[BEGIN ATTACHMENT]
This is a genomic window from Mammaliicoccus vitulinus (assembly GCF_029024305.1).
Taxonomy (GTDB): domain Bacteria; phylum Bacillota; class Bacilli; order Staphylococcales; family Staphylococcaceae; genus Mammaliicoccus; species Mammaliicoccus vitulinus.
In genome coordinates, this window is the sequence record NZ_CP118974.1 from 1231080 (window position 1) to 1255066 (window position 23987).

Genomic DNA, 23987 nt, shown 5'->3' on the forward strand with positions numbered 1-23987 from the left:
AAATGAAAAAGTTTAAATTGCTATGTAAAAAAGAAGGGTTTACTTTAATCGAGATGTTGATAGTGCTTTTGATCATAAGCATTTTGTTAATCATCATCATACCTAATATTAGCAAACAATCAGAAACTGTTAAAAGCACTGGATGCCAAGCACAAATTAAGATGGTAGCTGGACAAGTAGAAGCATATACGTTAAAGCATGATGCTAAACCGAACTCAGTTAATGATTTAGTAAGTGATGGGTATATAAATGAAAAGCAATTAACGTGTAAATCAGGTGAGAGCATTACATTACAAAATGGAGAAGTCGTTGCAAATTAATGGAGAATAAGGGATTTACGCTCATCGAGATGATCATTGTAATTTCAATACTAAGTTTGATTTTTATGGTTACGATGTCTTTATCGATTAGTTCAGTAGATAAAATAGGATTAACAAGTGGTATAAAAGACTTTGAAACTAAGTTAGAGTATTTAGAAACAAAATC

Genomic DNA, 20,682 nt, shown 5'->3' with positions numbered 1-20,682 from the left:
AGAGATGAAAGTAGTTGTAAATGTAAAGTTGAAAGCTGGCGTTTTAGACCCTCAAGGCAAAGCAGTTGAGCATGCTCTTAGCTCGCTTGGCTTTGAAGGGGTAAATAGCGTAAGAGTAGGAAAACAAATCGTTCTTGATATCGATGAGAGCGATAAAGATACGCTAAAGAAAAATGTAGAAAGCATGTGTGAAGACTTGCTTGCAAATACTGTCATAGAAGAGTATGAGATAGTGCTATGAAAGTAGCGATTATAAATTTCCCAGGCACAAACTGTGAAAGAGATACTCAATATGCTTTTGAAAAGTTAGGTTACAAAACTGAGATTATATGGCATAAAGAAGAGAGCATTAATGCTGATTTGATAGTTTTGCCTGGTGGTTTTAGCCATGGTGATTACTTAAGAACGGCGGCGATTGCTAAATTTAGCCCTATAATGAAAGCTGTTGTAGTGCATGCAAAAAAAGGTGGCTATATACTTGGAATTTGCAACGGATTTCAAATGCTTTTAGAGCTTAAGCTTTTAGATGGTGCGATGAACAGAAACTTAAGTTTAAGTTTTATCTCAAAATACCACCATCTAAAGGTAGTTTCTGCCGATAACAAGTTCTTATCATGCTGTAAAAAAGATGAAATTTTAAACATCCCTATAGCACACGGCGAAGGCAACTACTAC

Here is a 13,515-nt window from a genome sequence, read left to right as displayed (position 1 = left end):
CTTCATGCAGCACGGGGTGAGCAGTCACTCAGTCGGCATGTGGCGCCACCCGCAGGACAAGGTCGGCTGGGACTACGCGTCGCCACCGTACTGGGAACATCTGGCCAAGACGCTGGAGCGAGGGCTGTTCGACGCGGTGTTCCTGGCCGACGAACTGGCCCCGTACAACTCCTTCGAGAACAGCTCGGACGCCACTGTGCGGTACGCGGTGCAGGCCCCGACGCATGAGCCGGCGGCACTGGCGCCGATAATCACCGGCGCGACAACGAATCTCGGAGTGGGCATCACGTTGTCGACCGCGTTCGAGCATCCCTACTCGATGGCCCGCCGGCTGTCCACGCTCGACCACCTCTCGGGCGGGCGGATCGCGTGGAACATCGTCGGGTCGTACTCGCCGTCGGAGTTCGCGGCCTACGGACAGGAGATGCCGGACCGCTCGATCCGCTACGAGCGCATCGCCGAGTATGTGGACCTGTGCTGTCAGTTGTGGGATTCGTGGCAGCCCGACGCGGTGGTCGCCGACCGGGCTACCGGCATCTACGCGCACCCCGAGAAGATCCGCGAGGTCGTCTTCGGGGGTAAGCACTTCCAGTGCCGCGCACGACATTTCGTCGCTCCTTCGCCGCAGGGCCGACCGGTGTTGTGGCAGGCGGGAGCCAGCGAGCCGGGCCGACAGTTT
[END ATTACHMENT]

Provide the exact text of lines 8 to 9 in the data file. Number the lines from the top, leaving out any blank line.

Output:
Here is a 13,515-nt window from a genome sequence, read left to right as displayed (position 1 = left end):
CTTCATGCAGCACGGGGTGAGCAGTCACTCAGTCGGCATGTGGCGCCACCCGCAGGACAAGGTCGGCTGGGACTACGCGTCGCCACCGTACTGGGAACATCTGGCCAAGACGCTGGAGCGAGGGCTGTTCGACGCGGTGTTCCTGGCCGACGAACTGGCCCCGTACAACTCCTTCGAGAACAGCTCGGACGCCACTGTGCGGTACGCGGTGCAGGCCCCGACGCATGAGCCGGCGGCACTGGCGCCGATAATCACCGGCGCGACAACGAATCTCGGAGTGGGCATCACGTTGTCGACCGCGTTCGAGCATCCCTACTCGATGGCCCGCCGGCTGTCCACGCTCGACCACCTCTCGGGCGGGCGGATCGCGTGGAACATCGTCGGGTCGTACTCGCCGTCGGAGTTCGCGGCCTACGGACAGGAGATGCCGGACCGCTCGATCCGCTACGAGCGCATCGCCGAGTATGTGGACCTGTGCTGTCAGTTGTGGGATTCGTGGCAGCCCGACGCGGTGGTCGCCGACCGGGCTACCGGCATCTACGCGCACCCCGAGAAGATCCGCGAGGTCGTCTTCGGGGGTAAGCACTTCCAGTGCCGCGCACGACATTTCGTCGCTCCTTCGCCGCAGGGCCGACCGGTGTTGTGGCAGGCGGGAGCCAGCGAGCCGGGCCGACAGTTT